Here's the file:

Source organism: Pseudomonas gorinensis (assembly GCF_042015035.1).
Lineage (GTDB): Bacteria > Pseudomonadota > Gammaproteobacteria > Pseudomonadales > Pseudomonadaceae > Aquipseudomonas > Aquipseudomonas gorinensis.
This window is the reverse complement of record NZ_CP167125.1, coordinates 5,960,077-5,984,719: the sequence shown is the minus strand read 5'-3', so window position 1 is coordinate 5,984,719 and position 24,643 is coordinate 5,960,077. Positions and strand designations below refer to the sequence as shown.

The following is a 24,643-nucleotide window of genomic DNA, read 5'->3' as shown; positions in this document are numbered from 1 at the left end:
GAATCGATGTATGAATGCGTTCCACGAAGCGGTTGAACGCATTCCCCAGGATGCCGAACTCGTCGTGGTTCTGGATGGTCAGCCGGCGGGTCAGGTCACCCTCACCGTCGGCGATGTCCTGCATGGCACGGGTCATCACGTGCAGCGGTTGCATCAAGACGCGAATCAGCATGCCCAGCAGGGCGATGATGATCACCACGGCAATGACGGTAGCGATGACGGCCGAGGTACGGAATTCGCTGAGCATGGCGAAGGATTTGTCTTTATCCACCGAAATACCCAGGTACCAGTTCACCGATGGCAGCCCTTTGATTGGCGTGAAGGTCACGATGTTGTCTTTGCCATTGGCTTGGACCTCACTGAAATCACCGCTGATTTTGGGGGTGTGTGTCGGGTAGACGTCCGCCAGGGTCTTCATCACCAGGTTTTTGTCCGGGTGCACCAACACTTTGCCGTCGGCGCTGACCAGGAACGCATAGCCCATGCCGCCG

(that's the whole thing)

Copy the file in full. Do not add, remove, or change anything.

Source organism: Pseudomonas gorinensis (assembly GCF_042015035.1).
Lineage (GTDB): Bacteria > Pseudomonadota > Gammaproteobacteria > Pseudomonadales > Pseudomonadaceae > Aquipseudomonas > Aquipseudomonas gorinensis.
This window is the reverse complement of record NZ_CP167125.1, coordinates 5,960,077-5,984,719: the sequence shown is the minus strand read 5'-3', so window position 1 is coordinate 5,984,719 and position 24,643 is coordinate 5,960,077. Positions and strand designations below refer to the sequence as shown.

The following is a 24,643-nucleotide window of genomic DNA, read 5'->3' as shown; positions in this document are numbered from 1 at the left end:
GAATCGATGTATGAATGCGTTCCACGAAGCGGTTGAACGCATTCCCCAGGATGCCGAACTCGTCGTGGTTCTGGATGGTCAGCCGGCGGGTCAGGTCACCCTCACCGTCGGCGATGTCCTGCATGGCACGGGTCATCACGTGCAGCGGTTGCATCAAGACGCGAATCAGCATGCCCAGCAGGGCGATGATGATCACCACGGCAATGACGGTAGCGATGACGGCCGAGGTACGGAATTCGCTGAGCATGGCGAAGGATTTGTCTTTATCCACCGAAATACCCAGGTACCAGTTCACCGATGGCAGCCCTTTGATTGGCGTGAAGGTCACGATGTTGTCTTTGCCATTGGCTTGGACCTCACTGAAATCACCGCTGATTTTGGGGGTGTGTGTCGGGTAGACGTCCGCCAGGGTCTTCATCACCAGGTTTTTGTCCGGGTGCACCAACACTTTGCCGTCGGCGCTGACCAGGAACGCATAGCCCATGCCGCCG